Our Women’s Network gives colleagues the opportunity to meet, learn from each other, and provide mutual support. The Network also provides training and tips on topics such as imposter syndrome and constructive ways of calling out any unacceptable behaviour.

Informal groups like this have a useful role to play on the journey to gender parity, alongside enlightened corporate policies on equality of opportunities and pay, unconscious bias training, maternity and paternity leave, and hybrid working.

Our Women’s Network can also act as a sounding board and inform our policies. One area of interest is what difference the pandemic’s lockdowns and working from home has made to women’s working and domestic lives.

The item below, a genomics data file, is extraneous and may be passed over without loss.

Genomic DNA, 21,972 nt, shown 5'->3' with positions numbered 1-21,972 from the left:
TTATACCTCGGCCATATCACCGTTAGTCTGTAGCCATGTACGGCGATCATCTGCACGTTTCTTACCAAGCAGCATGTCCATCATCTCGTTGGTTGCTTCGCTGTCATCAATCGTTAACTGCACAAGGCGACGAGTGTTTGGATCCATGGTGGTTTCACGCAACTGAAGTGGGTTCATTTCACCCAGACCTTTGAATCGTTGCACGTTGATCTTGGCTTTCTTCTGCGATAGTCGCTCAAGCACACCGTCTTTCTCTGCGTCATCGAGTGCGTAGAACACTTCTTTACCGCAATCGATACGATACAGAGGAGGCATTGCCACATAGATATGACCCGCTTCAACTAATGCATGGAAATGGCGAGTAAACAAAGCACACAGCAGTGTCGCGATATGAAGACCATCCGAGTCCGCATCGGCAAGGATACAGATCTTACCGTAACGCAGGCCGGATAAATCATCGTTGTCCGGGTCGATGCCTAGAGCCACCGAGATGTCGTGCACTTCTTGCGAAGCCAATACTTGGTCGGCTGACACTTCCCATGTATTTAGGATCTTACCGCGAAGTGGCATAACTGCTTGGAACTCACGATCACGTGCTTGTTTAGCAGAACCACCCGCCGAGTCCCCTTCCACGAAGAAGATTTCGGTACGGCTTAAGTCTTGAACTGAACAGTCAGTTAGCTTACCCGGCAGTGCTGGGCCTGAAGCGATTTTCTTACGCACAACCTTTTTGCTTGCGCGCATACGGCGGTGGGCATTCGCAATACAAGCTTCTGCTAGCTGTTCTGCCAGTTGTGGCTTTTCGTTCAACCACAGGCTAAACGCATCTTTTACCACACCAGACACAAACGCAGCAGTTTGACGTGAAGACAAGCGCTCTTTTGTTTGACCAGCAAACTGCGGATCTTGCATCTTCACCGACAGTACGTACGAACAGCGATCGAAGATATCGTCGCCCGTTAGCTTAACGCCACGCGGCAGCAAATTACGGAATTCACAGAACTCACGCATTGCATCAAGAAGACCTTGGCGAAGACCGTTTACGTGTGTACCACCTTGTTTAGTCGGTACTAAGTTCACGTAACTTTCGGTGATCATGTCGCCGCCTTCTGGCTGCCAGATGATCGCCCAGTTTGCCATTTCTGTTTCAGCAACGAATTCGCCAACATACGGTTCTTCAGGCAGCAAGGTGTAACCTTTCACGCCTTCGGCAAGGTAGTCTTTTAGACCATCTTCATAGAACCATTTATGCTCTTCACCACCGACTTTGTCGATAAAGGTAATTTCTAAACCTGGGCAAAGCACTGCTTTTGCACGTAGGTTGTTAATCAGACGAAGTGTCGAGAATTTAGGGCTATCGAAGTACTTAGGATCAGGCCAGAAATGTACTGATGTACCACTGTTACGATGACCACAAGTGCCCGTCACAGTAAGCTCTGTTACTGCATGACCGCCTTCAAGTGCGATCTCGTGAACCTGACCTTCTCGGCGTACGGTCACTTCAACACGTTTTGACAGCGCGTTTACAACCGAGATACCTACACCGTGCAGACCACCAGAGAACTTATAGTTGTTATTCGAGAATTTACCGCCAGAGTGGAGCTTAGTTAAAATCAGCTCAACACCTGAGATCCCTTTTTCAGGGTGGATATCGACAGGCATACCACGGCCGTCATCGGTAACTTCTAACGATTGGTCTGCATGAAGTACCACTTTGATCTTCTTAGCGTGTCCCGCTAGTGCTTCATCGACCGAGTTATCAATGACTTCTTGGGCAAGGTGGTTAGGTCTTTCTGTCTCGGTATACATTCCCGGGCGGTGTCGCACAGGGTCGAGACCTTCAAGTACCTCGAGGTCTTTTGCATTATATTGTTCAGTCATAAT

Home schooling of children only added to the pressure on many working women. Others welcomed the freedom from the daily commute. As I have written about previously, we need to be mindful moving forward that new ways of working aren’t of detriment to the longer-term careers of women. It will be important to find ways and means of ensuring that informal social networking within organisations is inclusive of everyone, whether working in the office or at home.

As HR leaders and managers, we need to keep moving forward toward gender equality and not just out of the moral imperative of fairness but also for the sake of sustainable business. Gender balance is an essential part of the diversity dividend that businesses reap when they employ the best people from all backgrounds and cultures.

Research shows that women in positions of influence make a difference. They can shift the strategic mind-set of businesses to long-term strategy and value creation and towards greater innovation.

So, as well as celebrating the contribution of our SUEZ women at our conference, we will continue working and looking forward to the day when realising the potential of all people, regardless of gender, is the norm.